I certainly am not part of the “1% that are most certainly the 1%”. I reckon my car debt , mortgage debt and credit card debt places me farther in debt than anyone I know. The property my wife and I have mortgaged has lost its dollar value like most. And I have zero control and little if any influence with those in control, even on a local level. But if I was part of that magical 1%, that would not, and could not, prevent me from helping to bring positive change to the masses.

Posted by: Rick | Oct 29 2011 12:07 utc | 19

But if I was part of that magical 1%, that would not, and could not, prevent me from helping to bring positive change to the masses.
I believe you.
But the 1% don't think like that (which is why you're not one of them).
The 99% just want enough (or enough x 1, 2, or 3) to get by on.
The 1% are psychos who collect money to stop as many people as possible from getting enough.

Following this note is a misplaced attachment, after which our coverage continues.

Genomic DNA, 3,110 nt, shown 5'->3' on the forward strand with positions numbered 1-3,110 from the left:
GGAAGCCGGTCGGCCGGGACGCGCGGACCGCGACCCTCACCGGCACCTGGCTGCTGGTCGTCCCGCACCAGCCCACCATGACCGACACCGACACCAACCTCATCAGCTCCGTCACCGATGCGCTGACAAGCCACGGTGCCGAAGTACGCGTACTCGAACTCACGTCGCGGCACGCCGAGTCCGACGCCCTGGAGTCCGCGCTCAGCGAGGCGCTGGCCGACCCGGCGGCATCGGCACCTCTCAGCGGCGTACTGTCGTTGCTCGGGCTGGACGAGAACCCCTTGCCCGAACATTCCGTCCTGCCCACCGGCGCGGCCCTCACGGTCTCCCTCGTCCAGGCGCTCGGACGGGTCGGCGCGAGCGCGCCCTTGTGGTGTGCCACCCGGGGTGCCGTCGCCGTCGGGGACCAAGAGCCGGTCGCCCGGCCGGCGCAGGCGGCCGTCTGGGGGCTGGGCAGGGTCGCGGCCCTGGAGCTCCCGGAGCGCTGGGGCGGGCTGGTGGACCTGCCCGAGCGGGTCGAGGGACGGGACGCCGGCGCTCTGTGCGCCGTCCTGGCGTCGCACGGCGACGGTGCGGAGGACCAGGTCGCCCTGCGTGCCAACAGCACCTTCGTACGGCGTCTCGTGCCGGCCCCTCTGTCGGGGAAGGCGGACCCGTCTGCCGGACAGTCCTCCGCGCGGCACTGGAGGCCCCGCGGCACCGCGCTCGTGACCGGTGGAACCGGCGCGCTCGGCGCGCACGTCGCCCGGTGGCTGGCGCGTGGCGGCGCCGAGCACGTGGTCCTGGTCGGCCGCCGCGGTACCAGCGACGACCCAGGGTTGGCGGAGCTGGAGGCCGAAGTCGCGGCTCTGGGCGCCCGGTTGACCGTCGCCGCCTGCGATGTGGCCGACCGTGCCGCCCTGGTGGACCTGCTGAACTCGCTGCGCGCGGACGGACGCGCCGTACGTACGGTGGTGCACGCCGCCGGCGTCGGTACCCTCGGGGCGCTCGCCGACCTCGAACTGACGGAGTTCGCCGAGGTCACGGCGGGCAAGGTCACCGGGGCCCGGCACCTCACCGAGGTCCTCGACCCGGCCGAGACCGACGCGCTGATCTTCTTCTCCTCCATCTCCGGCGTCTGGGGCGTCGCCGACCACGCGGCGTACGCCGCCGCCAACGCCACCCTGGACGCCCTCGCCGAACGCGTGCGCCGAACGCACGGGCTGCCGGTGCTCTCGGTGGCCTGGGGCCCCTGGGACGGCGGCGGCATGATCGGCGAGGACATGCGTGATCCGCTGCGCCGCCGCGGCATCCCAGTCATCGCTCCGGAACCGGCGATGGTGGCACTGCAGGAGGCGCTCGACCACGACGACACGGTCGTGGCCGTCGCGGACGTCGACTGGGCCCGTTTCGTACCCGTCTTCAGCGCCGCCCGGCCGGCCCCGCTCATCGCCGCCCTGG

But they've overdone it. And that's why people are sick of them.

Posted by: Hoarsewhisperer | Oct 29 2011 15:13 utc | 20


Yeah but maybe it's a lot less than 1% who are in control. At least I hope so.

1% of billions of people are millions and millions of people. In general, I have no doubt that more than 1% of the people are too greedy and selfish, but most of them have little power.

In any case, I hope this occupy movement keeps growing. It has a good chance as people are waking up slowly.

And your right, I am more like the guys featured in this story "Right to Remain Silent"